Boston Red Sox general manager Ben Cherington thinks the world of Yoan Moncada. Clearly.
The Red Sox formally introduced Moncada at a press conference Friday at JetBlue Park in Fort Myers, Fla., and it’s obvious the organization has high expectations for the Cuban prospect, who officially signed a minor league contract with Boston on Thursday.
“We believe he’s certainly one of the few most talented 19-year-olds in the world,” Cherington said. “He’s got a really unique combination of skills, a great athlete, speed, switch-hitter with power from both sides of the plate, defensive skills, the athletic ability to play multiple positions if he had to, a natural second baseman.
“So, as I said, he’s going to enter into our minor league system, and like everyone else, there’s still development to do and he’s a developing baseball player. But he’s an exceptionally talented one.”
Moncada was a highly sought after commodity upon defecting from Cuba. He’s considered a five-tool talent with superstar potential, and the Red Sox successfully competed with the likes of the New York Yankees and Los Angeles Dodgers to obtain his services in free agency.
The Red Sox are taking a calculated risk in signing Moncada, who expressed gratitude Friday while also showing a clear desire to get to work. Moncada, who turns 20 in May, essentially is a prospect despite Boston committing $63 million to land the infielder — $31.5 million signing bonus plus a 100 percent tax to Major League Baseball — and the Red Sox thus are relying heavily on their scouting and development.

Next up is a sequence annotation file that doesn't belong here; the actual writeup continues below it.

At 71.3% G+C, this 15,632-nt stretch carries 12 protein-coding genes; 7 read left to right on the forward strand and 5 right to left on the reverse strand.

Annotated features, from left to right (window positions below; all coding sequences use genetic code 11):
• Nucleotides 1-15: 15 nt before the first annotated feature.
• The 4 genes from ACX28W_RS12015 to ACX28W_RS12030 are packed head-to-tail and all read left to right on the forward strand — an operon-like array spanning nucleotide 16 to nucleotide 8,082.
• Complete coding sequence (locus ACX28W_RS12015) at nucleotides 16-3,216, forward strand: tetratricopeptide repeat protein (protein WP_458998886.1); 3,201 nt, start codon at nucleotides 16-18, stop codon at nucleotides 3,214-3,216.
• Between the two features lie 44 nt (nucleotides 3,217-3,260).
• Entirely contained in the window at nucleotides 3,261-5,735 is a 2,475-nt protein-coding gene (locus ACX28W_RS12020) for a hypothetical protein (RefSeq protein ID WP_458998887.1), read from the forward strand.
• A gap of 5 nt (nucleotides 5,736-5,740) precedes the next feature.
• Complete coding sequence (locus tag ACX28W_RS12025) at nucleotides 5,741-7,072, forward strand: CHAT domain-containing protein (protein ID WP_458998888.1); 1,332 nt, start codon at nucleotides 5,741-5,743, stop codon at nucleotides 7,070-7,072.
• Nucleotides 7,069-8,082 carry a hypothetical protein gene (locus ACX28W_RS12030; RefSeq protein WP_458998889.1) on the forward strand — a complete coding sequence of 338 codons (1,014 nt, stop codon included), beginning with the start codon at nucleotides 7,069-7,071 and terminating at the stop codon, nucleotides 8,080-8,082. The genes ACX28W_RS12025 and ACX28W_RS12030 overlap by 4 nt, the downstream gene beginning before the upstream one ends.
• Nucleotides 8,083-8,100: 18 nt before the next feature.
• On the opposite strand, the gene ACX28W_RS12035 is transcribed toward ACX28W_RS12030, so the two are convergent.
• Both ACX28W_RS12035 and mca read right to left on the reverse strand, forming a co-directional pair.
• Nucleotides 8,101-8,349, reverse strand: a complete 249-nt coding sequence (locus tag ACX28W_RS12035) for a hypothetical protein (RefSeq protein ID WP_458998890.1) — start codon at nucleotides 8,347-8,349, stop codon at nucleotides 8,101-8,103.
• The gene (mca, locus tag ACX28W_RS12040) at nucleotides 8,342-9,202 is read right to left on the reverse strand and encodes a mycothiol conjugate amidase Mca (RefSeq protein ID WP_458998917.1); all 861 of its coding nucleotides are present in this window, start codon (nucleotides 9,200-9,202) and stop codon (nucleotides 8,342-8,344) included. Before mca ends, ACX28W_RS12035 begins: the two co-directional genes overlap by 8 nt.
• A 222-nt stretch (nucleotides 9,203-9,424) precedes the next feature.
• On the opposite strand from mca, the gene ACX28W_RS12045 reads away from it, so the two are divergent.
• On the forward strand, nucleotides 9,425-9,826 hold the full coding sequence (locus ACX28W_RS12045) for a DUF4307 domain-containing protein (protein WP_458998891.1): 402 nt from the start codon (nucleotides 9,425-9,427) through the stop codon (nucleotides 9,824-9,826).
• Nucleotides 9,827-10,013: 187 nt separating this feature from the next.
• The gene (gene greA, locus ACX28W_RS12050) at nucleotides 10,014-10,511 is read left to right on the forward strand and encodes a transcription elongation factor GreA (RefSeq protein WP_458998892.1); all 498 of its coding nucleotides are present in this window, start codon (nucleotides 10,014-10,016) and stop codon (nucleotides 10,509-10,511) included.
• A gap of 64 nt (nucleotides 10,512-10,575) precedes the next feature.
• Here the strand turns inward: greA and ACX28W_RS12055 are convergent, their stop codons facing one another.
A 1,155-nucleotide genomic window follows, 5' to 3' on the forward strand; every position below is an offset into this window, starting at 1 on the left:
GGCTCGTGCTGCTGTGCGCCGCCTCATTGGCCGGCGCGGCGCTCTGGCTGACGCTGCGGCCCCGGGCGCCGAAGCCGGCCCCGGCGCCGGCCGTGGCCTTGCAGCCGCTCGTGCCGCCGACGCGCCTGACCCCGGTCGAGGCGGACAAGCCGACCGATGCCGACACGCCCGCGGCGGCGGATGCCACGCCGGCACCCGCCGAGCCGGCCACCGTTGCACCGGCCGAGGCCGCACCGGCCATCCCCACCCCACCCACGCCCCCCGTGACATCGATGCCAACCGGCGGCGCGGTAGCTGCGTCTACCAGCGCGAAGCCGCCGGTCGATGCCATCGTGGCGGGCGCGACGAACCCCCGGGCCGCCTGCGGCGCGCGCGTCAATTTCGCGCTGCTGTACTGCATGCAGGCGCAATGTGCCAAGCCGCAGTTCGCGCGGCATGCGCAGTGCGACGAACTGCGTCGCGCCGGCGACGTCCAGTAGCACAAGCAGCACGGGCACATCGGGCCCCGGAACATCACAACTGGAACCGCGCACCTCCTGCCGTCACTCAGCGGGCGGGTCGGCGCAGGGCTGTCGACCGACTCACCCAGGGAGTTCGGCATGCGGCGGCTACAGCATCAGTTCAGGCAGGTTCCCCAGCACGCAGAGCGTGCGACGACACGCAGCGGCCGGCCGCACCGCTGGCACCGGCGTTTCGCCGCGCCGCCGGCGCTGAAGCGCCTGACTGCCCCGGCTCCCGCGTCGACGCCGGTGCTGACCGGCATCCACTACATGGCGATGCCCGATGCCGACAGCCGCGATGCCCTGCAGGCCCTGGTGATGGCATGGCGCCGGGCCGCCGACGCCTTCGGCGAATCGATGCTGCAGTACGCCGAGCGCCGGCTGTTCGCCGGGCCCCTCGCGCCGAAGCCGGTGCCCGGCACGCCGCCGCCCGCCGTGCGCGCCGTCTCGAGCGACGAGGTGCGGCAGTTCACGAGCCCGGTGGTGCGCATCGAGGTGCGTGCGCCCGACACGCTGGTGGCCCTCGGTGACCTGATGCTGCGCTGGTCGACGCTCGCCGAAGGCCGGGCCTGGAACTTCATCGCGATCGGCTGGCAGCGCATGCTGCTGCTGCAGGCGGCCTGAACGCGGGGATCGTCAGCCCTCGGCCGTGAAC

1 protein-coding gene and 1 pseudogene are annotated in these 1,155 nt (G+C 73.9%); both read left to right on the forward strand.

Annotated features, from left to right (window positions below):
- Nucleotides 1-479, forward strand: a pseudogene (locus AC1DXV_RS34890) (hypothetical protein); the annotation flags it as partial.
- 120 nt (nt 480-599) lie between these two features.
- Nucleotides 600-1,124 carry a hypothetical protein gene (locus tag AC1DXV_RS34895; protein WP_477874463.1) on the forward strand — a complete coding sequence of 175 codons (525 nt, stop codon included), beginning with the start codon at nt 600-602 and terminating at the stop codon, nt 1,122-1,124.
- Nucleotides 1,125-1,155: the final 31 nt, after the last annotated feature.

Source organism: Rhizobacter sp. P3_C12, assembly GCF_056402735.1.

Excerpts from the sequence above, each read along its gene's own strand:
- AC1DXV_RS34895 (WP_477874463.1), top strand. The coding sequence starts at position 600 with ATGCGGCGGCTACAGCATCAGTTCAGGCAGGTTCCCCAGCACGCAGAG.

“Obviously, given the circumstances surrounding the signing and the investment, we believe he can be a very good major league player for a long time and we’re committed to helping him get there in the right way,” Cherington said.
Moncada will report to minor league camp and is expected to begin his Red Sox tenure at Single-A Greenville, though an extended spring training stint is likely as he shakes off any rust. He’ll start off at second base — his natural position and the position at which he’s most comfortable — and “probably” will stick there for most, if not all, of 2015, according to Cherington.
The Red Sox didn’t sign Moncada because of any glaring need on their major league roster, though. His skill set and high ceiling simply were too good to pass up, and Boston will figure out how to properly assimilate him into its big league plans at the appropriate time.
“As we all know, until a player is ready to help us win games at the major league level, the question of position is less relevant,” Cherington said. “We know Yoan has played more second base than anywhere else and that’s a position he’s more comfortable in. Let’s let him go play for a while.
“It’s one of the many things that we appreciate about him, and a big part of the scouting process was just recognizing his athletic ability and defensive skills would allow him to play any number of positions on the field if he had to, if that’s what the major league team needed down the road to help win games. But we’ll get there when we get there. For right now, we just want to help him get started with his career.”
Red Sox international scouting director Eddie Romero, who played a huge role in the entire process, said Friday that Boston had scouts watching Moncada in international tournaments in Mexico as far back as 2010, with Romero’s first personal encounter coming during a tournament in Amsterdam in 2013. So this deal has been a long time coming and not without a significant amount of homework.
Moncada has all-world potential. The Red Sox are banking on him reaching it.
Thumbnail photo via Brynn Anderson/The Associated Press